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Court blocks case against Secret Service

WASHINGTON (AP) — The U.S. Supreme Court on Tuesday dismissed protesters free-speech claims against two Secret Service agents who were guarding President George W. Bush during a 2004 campaign trip to Oregon.

In a unanimous decision, the justices said the agents did not violate the protesters’ First Amendment rights by moving them farther away from the president while allowing pro-Bush demonstrators to stay nearby.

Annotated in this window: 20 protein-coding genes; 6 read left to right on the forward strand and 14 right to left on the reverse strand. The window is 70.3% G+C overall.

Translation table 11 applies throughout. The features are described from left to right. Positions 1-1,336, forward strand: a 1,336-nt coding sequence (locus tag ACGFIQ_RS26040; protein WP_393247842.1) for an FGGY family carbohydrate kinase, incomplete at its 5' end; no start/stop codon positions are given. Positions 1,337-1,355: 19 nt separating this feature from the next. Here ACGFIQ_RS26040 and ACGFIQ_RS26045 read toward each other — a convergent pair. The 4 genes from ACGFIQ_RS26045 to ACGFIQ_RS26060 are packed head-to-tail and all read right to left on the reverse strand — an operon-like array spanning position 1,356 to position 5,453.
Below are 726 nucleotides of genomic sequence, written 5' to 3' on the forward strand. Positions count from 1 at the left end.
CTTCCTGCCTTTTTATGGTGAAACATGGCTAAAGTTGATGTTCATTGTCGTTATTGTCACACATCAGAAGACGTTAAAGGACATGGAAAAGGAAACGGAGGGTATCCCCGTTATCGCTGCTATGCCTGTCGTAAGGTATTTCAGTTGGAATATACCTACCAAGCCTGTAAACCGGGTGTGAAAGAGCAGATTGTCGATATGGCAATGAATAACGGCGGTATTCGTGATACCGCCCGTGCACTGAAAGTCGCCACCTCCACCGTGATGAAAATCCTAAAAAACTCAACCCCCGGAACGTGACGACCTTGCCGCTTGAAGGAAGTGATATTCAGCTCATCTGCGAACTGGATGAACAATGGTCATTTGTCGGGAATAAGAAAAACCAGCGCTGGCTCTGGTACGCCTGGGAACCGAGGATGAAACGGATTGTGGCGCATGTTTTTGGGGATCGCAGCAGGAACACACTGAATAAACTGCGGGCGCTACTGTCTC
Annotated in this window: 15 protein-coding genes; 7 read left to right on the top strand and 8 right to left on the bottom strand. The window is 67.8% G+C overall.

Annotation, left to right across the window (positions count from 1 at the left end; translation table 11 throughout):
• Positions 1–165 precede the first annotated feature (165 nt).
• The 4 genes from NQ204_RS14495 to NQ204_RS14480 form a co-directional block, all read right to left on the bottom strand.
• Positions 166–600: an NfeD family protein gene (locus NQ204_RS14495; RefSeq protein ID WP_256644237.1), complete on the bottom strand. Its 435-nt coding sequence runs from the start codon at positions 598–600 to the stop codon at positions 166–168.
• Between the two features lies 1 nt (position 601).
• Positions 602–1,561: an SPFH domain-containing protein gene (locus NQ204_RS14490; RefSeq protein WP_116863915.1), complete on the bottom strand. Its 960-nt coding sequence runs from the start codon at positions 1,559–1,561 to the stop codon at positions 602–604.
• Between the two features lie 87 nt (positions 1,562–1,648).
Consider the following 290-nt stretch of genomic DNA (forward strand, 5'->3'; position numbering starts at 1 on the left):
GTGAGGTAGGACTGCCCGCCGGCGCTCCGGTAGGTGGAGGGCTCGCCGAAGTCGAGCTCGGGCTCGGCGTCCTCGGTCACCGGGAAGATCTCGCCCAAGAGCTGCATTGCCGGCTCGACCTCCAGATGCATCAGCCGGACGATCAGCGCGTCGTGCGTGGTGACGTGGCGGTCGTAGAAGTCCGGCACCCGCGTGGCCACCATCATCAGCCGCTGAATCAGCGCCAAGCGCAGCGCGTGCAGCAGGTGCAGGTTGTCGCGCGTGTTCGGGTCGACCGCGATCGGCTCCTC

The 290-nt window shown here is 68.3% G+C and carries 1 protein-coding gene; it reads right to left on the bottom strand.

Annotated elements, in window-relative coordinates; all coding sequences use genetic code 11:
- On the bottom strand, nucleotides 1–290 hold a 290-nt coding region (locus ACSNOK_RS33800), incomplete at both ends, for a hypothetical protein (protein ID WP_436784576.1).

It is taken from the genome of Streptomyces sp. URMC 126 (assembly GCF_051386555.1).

The protesters claimed the agents moved them only because their loud chants were disturbing Bush’s dinner on an outdoor patio and not for genuine security reasons.

The Obama administration said the actions were proper crowd control tactics and argued that agents who make on-the-spot decisions about the president’s security should be shielded from liability.

Writing for the court, Justice Ruth Bader Ginsburg said no legal precedent would have alerted the agents “that they bear a First Amendment obligation to ensure that groups with different viewpoints are at comparable locations all times.”

 

 

 

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